October 21, 2014

Awkward Mario Lemieux Commercials

Generally speaking, hockey players have made for some pretty poor actors. And Mario Lemieux was no exception. I present people's exhibits 1, 2, 3 and 4. Please forgive me:









Hockey History Photo of the Day: New York Islanders


October 20, 2014

Rocket Richard: Newspaper Man


Did you know that in the early 1950s Maurice "Rocket" Richard had a newspaper column called Tour de Chapeau (Hat Trick) in the weekly paper Samedi-Dimanche. The column was actually written for him by a ghost writer who would interview the Rocket.

As you may have expected, Richard was as fiery in print as he was on the ice. And it got him in trouble.

In 1953, Richard wrote a scathing criticism of NHL President Clarence Campbell's suspension of Boom Boom Geoffrion. The Boomer had broken the jaw of New York Rangers' player Ron Murphy in a vicious stick swinging duel. Richard called the suspension a "farce" and Campbell a "dictator" and added that "if Mr. Campbell wants me out of the league for daring to criticize him, let him do it."

Mr. Campbell was not amused. He is said to have called the column "an attack on my personal integrity and an attack on the office of the NHL president." Campbell never did suspend Richard but demanded a retraction and apology in print.

The following issue had Richard's retraction, though it is believed to have been written by Canadiens general manager Frank Selke. It was the last column Maurice Richard wrote for this newspaper.

(I have seen reports that Campbell did not fine Rocket Richard and that he did fine Richard as much as $1,000 for the article.)

Hockey History Photo of the Day: Winnipeg Jets, WHA Champions


October 18, 2014

Catching Up With The Past

I haven't had the greatest chance to cover the opening of the NHL's 98th season as I took a week off to run a marathon (3:56!) and a vacation. So we better do some catching up with the past:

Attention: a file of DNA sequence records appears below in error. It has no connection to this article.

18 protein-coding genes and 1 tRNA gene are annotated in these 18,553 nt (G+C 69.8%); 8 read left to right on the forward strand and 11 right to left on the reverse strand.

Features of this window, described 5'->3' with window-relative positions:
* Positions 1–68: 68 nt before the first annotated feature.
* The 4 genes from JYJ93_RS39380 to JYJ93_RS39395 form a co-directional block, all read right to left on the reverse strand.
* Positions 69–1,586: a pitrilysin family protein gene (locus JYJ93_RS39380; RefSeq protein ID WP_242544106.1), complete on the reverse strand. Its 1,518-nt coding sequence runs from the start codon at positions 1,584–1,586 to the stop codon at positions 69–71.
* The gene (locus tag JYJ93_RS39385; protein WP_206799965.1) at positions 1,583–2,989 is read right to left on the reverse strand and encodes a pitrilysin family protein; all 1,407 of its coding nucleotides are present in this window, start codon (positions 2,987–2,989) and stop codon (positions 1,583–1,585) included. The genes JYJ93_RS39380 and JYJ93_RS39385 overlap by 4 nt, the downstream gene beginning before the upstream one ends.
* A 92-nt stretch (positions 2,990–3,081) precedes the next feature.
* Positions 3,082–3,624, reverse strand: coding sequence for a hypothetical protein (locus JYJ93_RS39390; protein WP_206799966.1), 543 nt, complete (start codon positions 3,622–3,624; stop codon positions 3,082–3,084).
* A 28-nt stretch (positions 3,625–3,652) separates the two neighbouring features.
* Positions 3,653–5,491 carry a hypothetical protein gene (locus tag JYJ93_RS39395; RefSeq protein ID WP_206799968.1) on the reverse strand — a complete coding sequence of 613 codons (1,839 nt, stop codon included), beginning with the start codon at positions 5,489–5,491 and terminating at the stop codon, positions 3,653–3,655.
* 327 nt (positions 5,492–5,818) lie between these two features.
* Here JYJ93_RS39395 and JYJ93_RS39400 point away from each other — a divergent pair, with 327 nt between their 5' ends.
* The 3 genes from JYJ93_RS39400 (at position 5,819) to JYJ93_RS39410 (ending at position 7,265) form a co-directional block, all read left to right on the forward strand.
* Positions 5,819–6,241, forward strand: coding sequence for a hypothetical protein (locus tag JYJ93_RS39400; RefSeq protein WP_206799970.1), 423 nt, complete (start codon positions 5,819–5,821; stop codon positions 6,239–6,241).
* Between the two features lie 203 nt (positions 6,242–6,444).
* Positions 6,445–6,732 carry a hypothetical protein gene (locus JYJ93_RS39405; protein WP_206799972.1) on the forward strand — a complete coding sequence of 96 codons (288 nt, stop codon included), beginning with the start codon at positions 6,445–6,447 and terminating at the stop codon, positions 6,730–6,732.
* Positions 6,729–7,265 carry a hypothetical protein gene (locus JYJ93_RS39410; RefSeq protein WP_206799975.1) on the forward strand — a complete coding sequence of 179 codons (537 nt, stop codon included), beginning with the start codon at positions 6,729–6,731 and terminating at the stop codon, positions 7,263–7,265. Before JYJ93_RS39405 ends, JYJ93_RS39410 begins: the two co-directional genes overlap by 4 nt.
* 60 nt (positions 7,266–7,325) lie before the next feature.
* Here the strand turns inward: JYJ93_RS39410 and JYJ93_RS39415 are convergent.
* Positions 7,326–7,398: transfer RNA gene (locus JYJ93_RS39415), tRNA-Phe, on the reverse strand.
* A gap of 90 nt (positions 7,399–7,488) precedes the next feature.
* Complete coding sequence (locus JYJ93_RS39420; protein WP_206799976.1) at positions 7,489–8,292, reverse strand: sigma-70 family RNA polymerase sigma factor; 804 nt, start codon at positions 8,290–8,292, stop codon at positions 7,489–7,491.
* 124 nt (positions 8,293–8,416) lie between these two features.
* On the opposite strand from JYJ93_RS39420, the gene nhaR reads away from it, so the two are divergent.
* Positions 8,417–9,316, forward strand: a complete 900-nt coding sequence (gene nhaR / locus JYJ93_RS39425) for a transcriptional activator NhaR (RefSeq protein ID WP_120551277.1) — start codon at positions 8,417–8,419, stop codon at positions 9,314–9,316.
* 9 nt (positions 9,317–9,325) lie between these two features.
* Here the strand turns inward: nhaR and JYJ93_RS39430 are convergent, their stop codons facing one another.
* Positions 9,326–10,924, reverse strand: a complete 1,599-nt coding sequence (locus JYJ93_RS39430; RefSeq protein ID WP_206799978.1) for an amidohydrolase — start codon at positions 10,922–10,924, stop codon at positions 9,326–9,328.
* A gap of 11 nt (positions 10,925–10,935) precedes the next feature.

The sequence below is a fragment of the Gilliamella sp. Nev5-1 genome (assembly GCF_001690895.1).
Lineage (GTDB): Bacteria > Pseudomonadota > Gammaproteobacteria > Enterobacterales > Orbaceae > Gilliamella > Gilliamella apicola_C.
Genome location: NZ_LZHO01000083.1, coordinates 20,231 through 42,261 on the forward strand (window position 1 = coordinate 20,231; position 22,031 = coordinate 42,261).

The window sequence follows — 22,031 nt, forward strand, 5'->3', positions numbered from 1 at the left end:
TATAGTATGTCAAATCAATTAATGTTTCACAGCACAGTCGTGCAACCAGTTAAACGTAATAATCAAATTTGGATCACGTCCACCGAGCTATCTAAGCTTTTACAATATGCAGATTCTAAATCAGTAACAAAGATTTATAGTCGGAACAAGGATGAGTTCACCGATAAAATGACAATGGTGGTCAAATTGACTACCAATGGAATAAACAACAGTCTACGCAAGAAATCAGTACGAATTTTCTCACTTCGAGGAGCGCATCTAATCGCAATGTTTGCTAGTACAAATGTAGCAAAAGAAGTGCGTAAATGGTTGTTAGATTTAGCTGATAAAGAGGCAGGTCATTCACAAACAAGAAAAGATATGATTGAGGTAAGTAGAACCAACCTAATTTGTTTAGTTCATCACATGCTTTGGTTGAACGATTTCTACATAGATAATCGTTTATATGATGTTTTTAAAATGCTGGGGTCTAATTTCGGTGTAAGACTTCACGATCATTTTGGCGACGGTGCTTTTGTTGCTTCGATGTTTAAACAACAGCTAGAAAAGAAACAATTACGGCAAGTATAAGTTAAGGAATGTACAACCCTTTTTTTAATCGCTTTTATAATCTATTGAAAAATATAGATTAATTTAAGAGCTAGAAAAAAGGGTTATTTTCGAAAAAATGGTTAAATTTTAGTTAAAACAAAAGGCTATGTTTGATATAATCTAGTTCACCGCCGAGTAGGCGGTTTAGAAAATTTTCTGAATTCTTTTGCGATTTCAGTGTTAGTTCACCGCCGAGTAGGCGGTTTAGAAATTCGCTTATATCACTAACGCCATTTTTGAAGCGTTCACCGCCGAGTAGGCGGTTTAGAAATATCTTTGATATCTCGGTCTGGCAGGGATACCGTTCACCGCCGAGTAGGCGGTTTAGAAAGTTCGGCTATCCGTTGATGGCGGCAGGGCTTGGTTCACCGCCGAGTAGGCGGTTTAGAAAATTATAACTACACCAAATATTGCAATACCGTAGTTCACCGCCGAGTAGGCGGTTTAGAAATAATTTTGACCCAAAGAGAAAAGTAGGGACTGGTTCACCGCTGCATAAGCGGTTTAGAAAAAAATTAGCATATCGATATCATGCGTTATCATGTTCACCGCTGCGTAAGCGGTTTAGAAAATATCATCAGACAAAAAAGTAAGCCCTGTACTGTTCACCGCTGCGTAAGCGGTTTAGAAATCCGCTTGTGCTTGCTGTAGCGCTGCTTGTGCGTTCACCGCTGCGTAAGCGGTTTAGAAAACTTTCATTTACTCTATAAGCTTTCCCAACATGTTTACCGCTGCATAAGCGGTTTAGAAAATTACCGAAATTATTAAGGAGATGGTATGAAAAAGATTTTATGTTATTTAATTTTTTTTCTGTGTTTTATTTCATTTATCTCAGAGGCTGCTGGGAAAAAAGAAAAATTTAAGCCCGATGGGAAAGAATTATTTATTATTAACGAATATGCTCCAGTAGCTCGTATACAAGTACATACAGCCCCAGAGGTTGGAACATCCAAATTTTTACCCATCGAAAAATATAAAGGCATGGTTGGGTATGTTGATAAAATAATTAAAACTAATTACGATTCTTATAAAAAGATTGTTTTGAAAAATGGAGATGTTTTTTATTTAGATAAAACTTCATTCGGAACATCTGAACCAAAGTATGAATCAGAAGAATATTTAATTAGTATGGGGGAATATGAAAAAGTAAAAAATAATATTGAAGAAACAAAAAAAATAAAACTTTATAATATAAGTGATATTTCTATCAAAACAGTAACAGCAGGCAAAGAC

• A burglar broke into the home of Philadelphia Flyers legend Andre "Moose" Dupont. Among the possessions taken from Dupont's Trois Rivieres, Quebec home was his 1974 Stanley Cup ring.
  • Alex Fitzpatrick of Time.com looks back at 25th anniversary of Wayne Gretzky becoming the NHL's all time leading scorer and declares that #99 is "still The Great One." 


October 17, 2014

1974 Midget Tournament Saw Soviet Player Banned For Life For Kicking Two Future NHLers

In 1974 the Canadian midget hockey team Verdun Maple Leafs travelled to Moscow, Leningrad and Riga to play several games against top Soviet hockey players of the same age.

It seems amazing enough that Canadian kids were sent over to Russia during the Cold War, but what reportedly happened over there is even more amazing.

The Montreal Star and French newspapers La Presse and Montreal-Matin all reported a nasty kicking incident that got a Soviet youth banned from hockey for life, and his coaches suspended for one season.

Apparently the game featured a bench clearing brawl described as "... one of the most serious brawls in the history of international hockey competition." I know it was the 1970s, but we are still talking about kids here. Just amazing.

For the brawl coaches Anatoli Firsov - a legend of Soviet hockey - and Anatoli Galamosov were suspended for one year.

The most serious of incidents saw a player named Victor Ovaskin exit the penalty box to join in the fights. Video tape clearly caught Ovaskin kicking Canadian player John Bethel in the face with his skate, resulting in a gash over his eye. Another player - future NHL tough guy Jimmy Mann - suffered a large welt on his stomach from an alleged kick from Ovaskin, but officials could not prove that kick.

Soviet official Col. Dimitri Goulevich said:  "There's no excuse for players to kick with skates. As far as we are concerned the coaches are responsible for the control of every player and our coaches lost control."

Canadian coach Brian McKeown said both teams share the responsibility. "We must share the responsibility. Two wrongs don't make a right. Our player was first off the bench and if their coaches lost control, so did ours."

I do not know whatever happened to Victor Ovaskin. John Bethel went on to play at Boston University and had a brief pro career including 17 games with the Winnipeg Jets in 1979-80.

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